Again, this is a very controversial idea and some countries, including Germany, are resisting it…
Yes, so that's why we need to fine-tune this instrument in order to make sure that there is no opportunistic behaviour and that these bonds are issued to finance the investments of the future, not to bail-out the debt of the past.
Would that be enough to convince the sceptics and put Eurobonds back on the political agenda?
Many governments are supporting the idea although some are against. We need to understand that what is at stake here goes beyond the issue of some member states financing the debt of others – of course, we should make sure that this does not happen.
What is at stake here is to develop an effective financial system, which is able to support the public and private investments that are needed in Europe to support this growth strategy. I believe Eurobonds will be useful to decrease the costs of public debt and to decrease the interest paid by companies when they are issuing private bonds. Because we should not forget that public bonds influence the price of private bonds. And companies need to be supported because they need to invest and banks are now reducing their lending capacity.
So we need to mobilise savings in Europe and all over the world and for that we need to have an attractive instrument such as a Eurobond.
Returning to the ‘Europe 2020’ plan, do you see progress on specific national targets for example on R&D spending, poverty, education and so on? Germany argued that the EU should have no say on education for education for example. Do you see a breakthrough on those issues?
Well, this is a more positive story. After difficult discussions, it was possible to come up with a consensus. It was recognised that education is a central indicator and that Europe was lagging behind some key international partners. The need to increase the share of the population in higher education but also to fight against drop outs in secondary education was recognised and accepted by all member sates so I think we can have a final agreement with these targets in the next European Council.
On poverty, there were complaints by some Eastern EU countries that a target would not work because poverty is sometimes not even measured…
Again, after difficult discussions, it was possible to accept that tackling poverty should be a central priority of the 2020 strategy. There was a discussion about indicators which now take account of differences in income but also to material conditions and the impact of unemployment in the household. So it is a richer concept of poverty and I think the discussion we had over the last three months were very useful.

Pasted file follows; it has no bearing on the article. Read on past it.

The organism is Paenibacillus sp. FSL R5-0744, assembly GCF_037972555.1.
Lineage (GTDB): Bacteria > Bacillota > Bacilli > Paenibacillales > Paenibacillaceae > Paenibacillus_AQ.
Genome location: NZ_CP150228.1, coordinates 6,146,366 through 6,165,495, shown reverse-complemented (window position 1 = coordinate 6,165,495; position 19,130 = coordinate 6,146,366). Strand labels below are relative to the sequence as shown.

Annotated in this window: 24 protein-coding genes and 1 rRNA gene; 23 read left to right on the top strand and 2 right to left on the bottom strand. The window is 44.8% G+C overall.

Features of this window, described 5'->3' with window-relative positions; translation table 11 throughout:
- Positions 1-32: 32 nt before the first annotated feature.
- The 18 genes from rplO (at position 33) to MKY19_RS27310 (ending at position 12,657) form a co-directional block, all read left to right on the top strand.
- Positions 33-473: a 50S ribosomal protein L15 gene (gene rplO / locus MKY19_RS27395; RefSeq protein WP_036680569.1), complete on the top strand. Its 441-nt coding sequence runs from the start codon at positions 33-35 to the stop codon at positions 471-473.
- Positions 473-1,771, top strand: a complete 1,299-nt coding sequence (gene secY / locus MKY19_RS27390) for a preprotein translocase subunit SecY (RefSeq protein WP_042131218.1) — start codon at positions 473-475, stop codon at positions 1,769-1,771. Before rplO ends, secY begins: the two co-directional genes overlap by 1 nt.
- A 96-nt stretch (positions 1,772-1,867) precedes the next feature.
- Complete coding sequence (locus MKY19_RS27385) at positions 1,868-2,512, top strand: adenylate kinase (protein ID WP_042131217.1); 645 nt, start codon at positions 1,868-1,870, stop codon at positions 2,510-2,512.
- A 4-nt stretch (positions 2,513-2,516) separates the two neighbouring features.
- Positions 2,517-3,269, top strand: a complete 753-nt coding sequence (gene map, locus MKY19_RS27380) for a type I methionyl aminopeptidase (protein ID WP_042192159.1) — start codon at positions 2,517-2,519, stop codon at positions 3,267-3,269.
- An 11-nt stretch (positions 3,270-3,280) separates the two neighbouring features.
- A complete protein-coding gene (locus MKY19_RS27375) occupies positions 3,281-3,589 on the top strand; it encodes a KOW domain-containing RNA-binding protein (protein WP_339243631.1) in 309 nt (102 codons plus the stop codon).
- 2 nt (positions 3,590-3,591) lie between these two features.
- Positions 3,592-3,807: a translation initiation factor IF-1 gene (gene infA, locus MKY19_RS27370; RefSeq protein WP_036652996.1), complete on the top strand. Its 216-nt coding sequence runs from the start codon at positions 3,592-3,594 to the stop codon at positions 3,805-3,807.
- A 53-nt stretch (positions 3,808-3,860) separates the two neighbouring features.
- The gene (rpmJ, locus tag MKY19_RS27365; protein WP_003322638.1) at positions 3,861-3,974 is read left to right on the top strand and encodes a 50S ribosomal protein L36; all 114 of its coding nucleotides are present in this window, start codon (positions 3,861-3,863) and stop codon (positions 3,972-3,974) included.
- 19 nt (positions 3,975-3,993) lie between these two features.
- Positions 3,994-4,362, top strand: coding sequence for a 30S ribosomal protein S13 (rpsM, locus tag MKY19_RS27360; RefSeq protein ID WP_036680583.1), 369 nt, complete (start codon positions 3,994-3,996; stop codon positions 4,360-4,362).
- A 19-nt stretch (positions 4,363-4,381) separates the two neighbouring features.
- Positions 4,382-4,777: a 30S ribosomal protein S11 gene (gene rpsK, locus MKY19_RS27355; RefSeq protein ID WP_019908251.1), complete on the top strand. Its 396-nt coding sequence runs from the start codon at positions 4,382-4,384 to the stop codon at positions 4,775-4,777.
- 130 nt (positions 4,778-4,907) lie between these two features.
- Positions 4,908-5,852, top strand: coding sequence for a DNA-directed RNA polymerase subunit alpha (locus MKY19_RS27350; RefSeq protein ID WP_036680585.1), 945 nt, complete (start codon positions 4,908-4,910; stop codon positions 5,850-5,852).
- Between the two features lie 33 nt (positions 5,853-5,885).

We have heard very little personal involvement of EU heads of states and governments on this 2020 strategy. Do you see this as a worrying sign?
Yes, it can be seen as a worrying sign because we need the personal commitment of leaders to implement such a strategy which is a very horizontal and ambitious one. This was one of the lessons of the Lisbon Agenda, the leaders need to be involved strongly and regularly in the design and implementation of the strategy.
Now, heads of states are preoccupied with fiscal consolidation and maintaining growth which is their central problem. But the two things are completely connected. That is why we need to strike the right balance between fiscal consolidation and growth otherwise the 2020 strategy will not be credible.
The other lesson we should draw from the Lisbon Agenda experience is about the governance structure to implement the strategy. If you want to have an effective implementation, you need to commit all the relevant actors. This means having a very active European Commission taking the lead on making proposals and a strong European Council taking the central responsibility.
And from my viewpoint there is no contradiction between the two, this is not a zero-sum game. All formations of the Council at ministerial level should also be involved – economy, research, education, energy and so on. We need to increase the ownership of these Council formations. And let’s not forget that thanks to the Lisbon Treaty there is now a General Affairs Council. So these bodies should be fully responsible for the implementation.
And last but not least, civil society should also be involved – social partners, NGOs and of course the regions. We need to empower these actors for the implementation of the strategy. Again, I am a bit worried because I don’t see very clear language about that in the current drafts.
This participation is really needed because we are on the eve of a very important innovation in governance. For the first time, the national reform programmes will be prepared in parallel with the national budgets – they will be aligned in their timing. And I am clearly in favour of that because this means we can have a more consistent discussion about objectives and means to attain them.